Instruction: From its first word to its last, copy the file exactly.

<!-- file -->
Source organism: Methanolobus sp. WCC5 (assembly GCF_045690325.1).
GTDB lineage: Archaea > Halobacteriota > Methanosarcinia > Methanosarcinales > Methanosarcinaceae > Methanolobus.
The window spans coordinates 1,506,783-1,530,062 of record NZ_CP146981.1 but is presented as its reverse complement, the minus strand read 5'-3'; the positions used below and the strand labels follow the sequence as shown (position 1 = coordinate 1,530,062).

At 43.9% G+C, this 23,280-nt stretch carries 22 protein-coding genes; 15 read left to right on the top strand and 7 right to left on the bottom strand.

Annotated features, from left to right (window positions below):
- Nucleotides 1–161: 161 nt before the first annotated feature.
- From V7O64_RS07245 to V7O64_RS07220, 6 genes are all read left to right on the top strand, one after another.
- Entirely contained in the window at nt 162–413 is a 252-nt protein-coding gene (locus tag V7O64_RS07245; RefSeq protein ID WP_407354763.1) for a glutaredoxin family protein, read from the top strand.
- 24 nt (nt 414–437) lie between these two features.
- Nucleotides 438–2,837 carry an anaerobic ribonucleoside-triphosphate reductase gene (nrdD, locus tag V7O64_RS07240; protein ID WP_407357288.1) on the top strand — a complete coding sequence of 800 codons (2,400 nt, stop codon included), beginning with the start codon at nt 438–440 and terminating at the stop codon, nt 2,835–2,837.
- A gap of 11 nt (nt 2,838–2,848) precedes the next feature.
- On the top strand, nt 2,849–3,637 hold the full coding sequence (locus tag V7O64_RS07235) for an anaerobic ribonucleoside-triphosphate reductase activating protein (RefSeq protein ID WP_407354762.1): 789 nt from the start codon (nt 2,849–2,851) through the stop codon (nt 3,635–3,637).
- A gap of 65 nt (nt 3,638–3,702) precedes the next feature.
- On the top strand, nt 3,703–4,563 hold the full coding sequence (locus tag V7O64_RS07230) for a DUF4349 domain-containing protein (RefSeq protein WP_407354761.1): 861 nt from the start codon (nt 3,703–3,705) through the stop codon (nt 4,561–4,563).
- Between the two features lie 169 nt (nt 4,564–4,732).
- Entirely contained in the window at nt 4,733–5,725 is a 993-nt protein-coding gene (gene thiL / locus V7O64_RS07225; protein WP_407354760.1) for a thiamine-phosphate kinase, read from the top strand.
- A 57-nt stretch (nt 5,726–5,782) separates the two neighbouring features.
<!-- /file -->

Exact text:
Source organism: Methanolobus sp. WCC5 (assembly GCF_045690325.1).
GTDB lineage: Archaea > Halobacteriota > Methanosarcinia > Methanosarcinales > Methanosarcinaceae > Methanolobus.
The window spans coordinates 1,506,783-1,530,062 of record NZ_CP146981.1 but is presented as its reverse complement, the minus strand read 5'-3'; the positions used below and the strand labels follow the sequence as shown (position 1 = coordinate 1,530,062).

At 43.9% G+C, this 23,280-nt stretch carries 22 protein-coding genes; 15 read left to right on the top strand and 7 right to left on the bottom strand.

Annotated features, from left to right (window positions below):
- Nucleotides 1–161: 161 nt before the first annotated feature.
- From V7O64_RS07245 to V7O64_RS07220, 6 genes are all read left to right on the top strand, one after another.
- Entirely contained in the window at nt 162–413 is a 252-nt protein-coding gene (locus tag V7O64_RS07245; RefSeq protein ID WP_407354763.1) for a glutaredoxin family protein, read from the top strand.
- 24 nt (nt 414–437) lie between these two features.
- Nucleotides 438–2,837 carry an anaerobic ribonucleoside-triphosphate reductase gene (nrdD, locus tag V7O64_RS07240; protein ID WP_407357288.1) on the top strand — a complete coding sequence of 800 codons (2,400 nt, stop codon included), beginning with the start codon at nt 438–440 and terminating at the stop codon, nt 2,835–2,837.
- A gap of 11 nt (nt 2,838–2,848) precedes the next feature.
- On the top strand, nt 2,849–3,637 hold the full coding sequence (locus tag V7O64_RS07235) for an anaerobic ribonucleoside-triphosphate reductase activating protein (RefSeq protein ID WP_407354762.1): 789 nt from the start codon (nt 2,849–2,851) through the stop codon (nt 3,635–3,637).
- A gap of 65 nt (nt 3,638–3,702) precedes the next feature.
- On the top strand, nt 3,703–4,563 hold the full coding sequence (locus tag V7O64_RS07230) for a DUF4349 domain-containing protein (RefSeq protein WP_407354761.1): 861 nt from the start codon (nt 3,703–3,705) through the stop codon (nt 4,561–4,563).
- Between the two features lie 169 nt (nt 4,564–4,732).
- Entirely contained in the window at nt 4,733–5,725 is a 993-nt protein-coding gene (gene thiL / locus V7O64_RS07225; protein WP_407354760.1) for a thiamine-phosphate kinase, read from the top strand.
- A 57-nt stretch (nt 5,726–5,782) separates the two neighbouring features.